[34]      As an aside, I should note that the sparse content of this particular notice of application is unfortunately not unique; many such inadequate notices have been presented in chambers.

[48]         I agree with and adopt Master Bouck’s comments concerning what a notice of application must contain.  The same will apply with respect to an application response (Form 33), and the notice of application and application response under the Supreme Court Family Rules (Forms F31 and F32).

[49]         In Fraser, Horn and Griffin, The Conduct of Civil Litigation in British Columbia, 2nd ed. loose-leaf (Markham:  LexisNexis, 2007) one of the leading texts on practice and procedure, the authors say this concerning the “Legal Basis” section of a notice of application, at p. 32-3 [notes omitted]:

            The notice must set out the rule, enactment or other jurisdictional authority relied on for the orders sought and any other legal arguments on which the order sought should be granted (Rule 8-1(4)(c)).  If appropriate, applicable cases may be cited.  The argument to be made in chambers should be fully disclosed and should contain more than a cursory listing of the rules that might support the particular application.

[50]         The requirements under the current Rules represent a fundamental change from the practice under the former Rules of Court.  Under the former Rules, Rule 44(3) and Form 55 (the form of notice of motion) only required a bare statement of the Rule or enactment relied upon.  An outline (see Form 125 and former Rule 51A(12)), outlining the legal arguments to be made, was then delivered later in the exchange of motion materials and prior to the hearing.  That is not the practice under the current Rules.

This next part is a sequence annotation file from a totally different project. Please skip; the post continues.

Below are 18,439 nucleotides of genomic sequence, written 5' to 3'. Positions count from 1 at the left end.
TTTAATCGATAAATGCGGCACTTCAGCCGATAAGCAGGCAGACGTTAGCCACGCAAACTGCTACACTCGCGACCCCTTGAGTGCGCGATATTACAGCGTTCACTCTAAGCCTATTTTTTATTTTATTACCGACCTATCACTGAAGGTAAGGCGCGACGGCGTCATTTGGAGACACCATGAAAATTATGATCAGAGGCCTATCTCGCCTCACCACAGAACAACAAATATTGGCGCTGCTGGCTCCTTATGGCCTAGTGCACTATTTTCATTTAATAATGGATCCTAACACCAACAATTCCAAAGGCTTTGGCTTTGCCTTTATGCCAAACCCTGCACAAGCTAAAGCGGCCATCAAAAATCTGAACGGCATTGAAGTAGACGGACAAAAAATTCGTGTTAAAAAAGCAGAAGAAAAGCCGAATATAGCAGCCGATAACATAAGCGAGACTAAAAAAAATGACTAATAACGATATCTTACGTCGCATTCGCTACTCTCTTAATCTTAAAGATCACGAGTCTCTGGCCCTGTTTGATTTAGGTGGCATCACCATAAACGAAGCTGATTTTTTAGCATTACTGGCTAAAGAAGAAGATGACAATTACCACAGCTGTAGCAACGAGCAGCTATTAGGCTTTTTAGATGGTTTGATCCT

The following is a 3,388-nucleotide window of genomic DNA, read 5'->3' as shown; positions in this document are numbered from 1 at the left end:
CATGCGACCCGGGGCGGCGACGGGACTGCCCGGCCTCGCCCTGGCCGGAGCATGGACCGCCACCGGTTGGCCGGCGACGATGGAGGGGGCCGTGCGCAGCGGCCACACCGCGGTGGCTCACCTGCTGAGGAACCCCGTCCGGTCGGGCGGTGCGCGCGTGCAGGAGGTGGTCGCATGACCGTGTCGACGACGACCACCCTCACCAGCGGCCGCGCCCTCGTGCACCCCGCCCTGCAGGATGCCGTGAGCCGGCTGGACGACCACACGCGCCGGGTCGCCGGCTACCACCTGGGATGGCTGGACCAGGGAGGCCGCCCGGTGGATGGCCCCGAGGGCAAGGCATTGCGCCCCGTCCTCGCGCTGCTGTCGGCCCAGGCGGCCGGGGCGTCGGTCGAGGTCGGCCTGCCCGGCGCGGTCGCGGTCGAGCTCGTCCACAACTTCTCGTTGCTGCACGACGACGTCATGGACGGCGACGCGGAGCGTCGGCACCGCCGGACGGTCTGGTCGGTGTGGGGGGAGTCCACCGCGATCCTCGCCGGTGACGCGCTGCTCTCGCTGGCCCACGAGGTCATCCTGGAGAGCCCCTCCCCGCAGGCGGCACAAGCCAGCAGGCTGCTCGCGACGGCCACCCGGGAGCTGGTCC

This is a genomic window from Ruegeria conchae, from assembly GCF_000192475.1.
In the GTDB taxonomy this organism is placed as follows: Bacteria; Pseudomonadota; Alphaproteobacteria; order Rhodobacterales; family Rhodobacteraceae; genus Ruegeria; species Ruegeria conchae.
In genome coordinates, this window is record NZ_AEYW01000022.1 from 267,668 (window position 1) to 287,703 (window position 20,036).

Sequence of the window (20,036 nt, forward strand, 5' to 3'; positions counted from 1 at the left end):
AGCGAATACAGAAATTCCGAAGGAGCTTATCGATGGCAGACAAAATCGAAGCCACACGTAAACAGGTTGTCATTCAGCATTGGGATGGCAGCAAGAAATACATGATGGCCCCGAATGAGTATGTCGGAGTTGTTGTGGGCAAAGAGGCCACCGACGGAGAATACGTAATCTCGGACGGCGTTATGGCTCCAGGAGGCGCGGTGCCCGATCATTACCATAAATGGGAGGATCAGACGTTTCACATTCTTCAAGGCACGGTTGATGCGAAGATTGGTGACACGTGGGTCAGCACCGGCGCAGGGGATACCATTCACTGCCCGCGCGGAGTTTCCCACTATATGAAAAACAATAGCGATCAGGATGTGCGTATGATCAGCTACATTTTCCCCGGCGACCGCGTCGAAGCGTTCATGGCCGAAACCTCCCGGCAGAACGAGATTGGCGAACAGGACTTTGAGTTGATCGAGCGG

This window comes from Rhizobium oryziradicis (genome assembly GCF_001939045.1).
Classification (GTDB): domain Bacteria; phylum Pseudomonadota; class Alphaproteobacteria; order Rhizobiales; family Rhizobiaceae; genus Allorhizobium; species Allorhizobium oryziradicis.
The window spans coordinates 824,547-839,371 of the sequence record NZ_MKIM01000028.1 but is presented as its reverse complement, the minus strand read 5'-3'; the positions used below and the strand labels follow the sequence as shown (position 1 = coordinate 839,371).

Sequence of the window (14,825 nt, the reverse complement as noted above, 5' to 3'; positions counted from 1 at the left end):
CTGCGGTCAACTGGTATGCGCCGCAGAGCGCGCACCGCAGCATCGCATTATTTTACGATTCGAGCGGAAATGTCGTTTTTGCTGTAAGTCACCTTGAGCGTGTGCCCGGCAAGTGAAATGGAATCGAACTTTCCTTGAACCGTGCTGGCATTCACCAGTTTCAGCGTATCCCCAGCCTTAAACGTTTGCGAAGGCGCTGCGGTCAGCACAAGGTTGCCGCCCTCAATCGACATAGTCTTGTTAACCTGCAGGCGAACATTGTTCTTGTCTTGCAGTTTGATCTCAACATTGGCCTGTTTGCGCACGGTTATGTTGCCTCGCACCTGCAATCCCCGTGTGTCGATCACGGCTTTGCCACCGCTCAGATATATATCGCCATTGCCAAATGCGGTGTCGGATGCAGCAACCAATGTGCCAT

[51]         If a notice of application does not contain the information now required under the Rules, the party filing it has failed to give proper notice – to the opposing party and to the court – of the nature of the application.  However, all too frequently, counsel in both civil and family cases are signing and filing inadequate notices of application and application responses.  The notice of application filed in this case was not at all unique.  However, such documents do not comply with the Rules.

[52]         In contrast to the bare-bones notice of application filed on behalf of Ms. Patterson, the application response was comprehensive and, in the page limit allowed under the Rules, set out both a detailed summary of the facts and an analysis of the legal basis on which the plaintiff said the court should find the defendant liable.  It represents the standard expected by the court.

[53]         In this case, the inadequacy of the notice of application was compounded by defendant’s counsel tendering a 14-page written submission at the hearing.  Since the hearing was estimated and set for 90 minutes, this was in breach of Rule 8-1(16). 

[54]         Rarely will a judge or master refuse to receive a written argument from counsel, provided it is not being used to “sandbag” or take the opposition by surprise.  However, tendering a written argument at the hearing is neither an alternative to, nor a substitute for, setting out the “Legal Basis” in a notice of application or an application response in accordance with what the Rules and the case law require.

[55]         When counsel come to court with inadequate materials, which fail to comply with the Rules, judges and masters are placed in a very difficult position.  What often happens is that, to avoid the inconvenience and expense of an adjournment, matters proceed despite the inadequate materials, and judges and masters do the best they can in the circumstances.  But inadequate motion materials, which fail to comply with theRules, are incompatible with the efficient and timely disposition of applications.